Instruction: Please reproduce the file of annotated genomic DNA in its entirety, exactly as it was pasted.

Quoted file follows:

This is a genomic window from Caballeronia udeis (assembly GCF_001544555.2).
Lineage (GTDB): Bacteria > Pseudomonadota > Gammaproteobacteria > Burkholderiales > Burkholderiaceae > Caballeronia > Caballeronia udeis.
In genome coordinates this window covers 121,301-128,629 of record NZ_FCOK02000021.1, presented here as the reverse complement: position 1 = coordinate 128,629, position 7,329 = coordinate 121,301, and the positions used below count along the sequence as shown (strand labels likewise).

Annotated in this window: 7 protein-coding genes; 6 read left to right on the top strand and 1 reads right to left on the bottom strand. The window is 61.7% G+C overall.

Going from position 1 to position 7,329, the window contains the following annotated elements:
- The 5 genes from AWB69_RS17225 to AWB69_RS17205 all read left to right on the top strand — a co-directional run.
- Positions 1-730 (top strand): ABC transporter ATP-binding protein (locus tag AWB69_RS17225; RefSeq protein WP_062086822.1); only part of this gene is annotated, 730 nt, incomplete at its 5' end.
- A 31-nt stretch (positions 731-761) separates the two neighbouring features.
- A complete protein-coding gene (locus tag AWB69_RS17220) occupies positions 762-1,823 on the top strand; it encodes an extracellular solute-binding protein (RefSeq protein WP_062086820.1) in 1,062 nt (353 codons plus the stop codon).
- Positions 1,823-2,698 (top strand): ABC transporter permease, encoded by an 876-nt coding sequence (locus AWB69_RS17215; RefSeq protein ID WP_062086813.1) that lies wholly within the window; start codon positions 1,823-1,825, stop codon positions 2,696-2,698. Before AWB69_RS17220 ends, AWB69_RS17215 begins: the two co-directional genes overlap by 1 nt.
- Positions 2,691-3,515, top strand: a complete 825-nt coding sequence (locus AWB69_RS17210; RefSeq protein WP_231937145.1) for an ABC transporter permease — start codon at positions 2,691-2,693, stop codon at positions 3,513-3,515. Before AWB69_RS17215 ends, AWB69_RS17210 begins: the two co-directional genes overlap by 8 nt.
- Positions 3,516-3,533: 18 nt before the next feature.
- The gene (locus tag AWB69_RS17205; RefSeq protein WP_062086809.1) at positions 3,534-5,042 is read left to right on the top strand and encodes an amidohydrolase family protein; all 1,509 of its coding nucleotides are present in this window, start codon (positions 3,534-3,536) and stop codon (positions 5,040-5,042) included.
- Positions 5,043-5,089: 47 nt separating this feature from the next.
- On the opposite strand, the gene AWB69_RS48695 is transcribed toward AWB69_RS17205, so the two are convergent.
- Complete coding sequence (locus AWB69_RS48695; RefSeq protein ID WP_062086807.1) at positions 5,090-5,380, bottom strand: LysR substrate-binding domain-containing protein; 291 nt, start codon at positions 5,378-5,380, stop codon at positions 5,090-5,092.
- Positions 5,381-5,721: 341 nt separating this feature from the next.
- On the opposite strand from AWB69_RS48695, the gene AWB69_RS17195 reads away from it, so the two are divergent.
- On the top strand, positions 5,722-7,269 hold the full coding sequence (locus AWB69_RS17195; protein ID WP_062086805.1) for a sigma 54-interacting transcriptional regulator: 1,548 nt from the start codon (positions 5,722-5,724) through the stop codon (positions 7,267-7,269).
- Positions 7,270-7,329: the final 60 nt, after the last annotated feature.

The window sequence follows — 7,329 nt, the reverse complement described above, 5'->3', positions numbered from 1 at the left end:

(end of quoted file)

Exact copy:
This is a genomic window from Caballeronia udeis (assembly GCF_001544555.2).
Lineage (GTDB): Bacteria > Pseudomonadota > Gammaproteobacteria > Burkholderiales > Burkholderiaceae > Caballeronia > Caballeronia udeis.
In genome coordinates this window covers 121,301-128,629 of record NZ_FCOK02000021.1, presented here as the reverse complement: position 1 = coordinate 128,629, position 7,329 = coordinate 121,301, and the positions used below count along the sequence as shown (strand labels likewise).

Annotated in this window: 7 protein-coding genes; 6 read left to right on the top strand and 1 reads right to left on the bottom strand. The window is 61.7% G+C overall.

Going from position 1 to position 7,329, the window contains the following annotated elements:
- The 5 genes from AWB69_RS17225 to AWB69_RS17205 all read left to right on the top strand — a co-directional run.
- Positions 1-730 (top strand): ABC transporter ATP-binding protein (locus tag AWB69_RS17225; RefSeq protein WP_062086822.1); only part of this gene is annotated, 730 nt, incomplete at its 5' end.
- A 31-nt stretch (positions 731-761) separates the two neighbouring features.
- A complete protein-coding gene (locus tag AWB69_RS17220) occupies positions 762-1,823 on the top strand; it encodes an extracellular solute-binding protein (RefSeq protein WP_062086820.1) in 1,062 nt (353 codons plus the stop codon).
- Positions 1,823-2,698 (top strand): ABC transporter permease, encoded by an 876-nt coding sequence (locus AWB69_RS17215; RefSeq protein ID WP_062086813.1) that lies wholly within the window; start codon positions 1,823-1,825, stop codon positions 2,696-2,698. Before AWB69_RS17220 ends, AWB69_RS17215 begins: the two co-directional genes overlap by 1 nt.
- Positions 2,691-3,515, top strand: a complete 825-nt coding sequence (locus AWB69_RS17210; RefSeq protein WP_231937145.1) for an ABC transporter permease — start codon at positions 2,691-2,693, stop codon at positions 3,513-3,515. Before AWB69_RS17215 ends, AWB69_RS17210 begins: the two co-directional genes overlap by 8 nt.
- Positions 3,516-3,533: 18 nt before the next feature.
- The gene (locus tag AWB69_RS17205; RefSeq protein WP_062086809.1) at positions 3,534-5,042 is read left to right on the top strand and encodes an amidohydrolase family protein; all 1,509 of its coding nucleotides are present in this window, start codon (positions 3,534-3,536) and stop codon (positions 5,040-5,042) included.
- Positions 5,043-5,089: 47 nt separating this feature from the next.
- On the opposite strand, the gene AWB69_RS48695 is transcribed toward AWB69_RS17205, so the two are convergent.
- Complete coding sequence (locus AWB69_RS48695; RefSeq protein ID WP_062086807.1) at positions 5,090-5,380, bottom strand: LysR substrate-binding domain-containing protein; 291 nt, start codon at positions 5,378-5,380, stop codon at positions 5,090-5,092.
- Positions 5,381-5,721: 341 nt separating this feature from the next.
- On the opposite strand from AWB69_RS48695, the gene AWB69_RS17195 reads away from it, so the two are divergent.
- On the top strand, positions 5,722-7,269 hold the full coding sequence (locus AWB69_RS17195; protein ID WP_062086805.1) for a sigma 54-interacting transcriptional regulator: 1,548 nt from the start codon (positions 5,722-5,724) through the stop codon (positions 7,267-7,269).
- Positions 7,270-7,329: the final 60 nt, after the last annotated feature.

The window sequence follows — 7,329 nt, the reverse complement described above, 5'->3', positions numbered from 1 at the left end: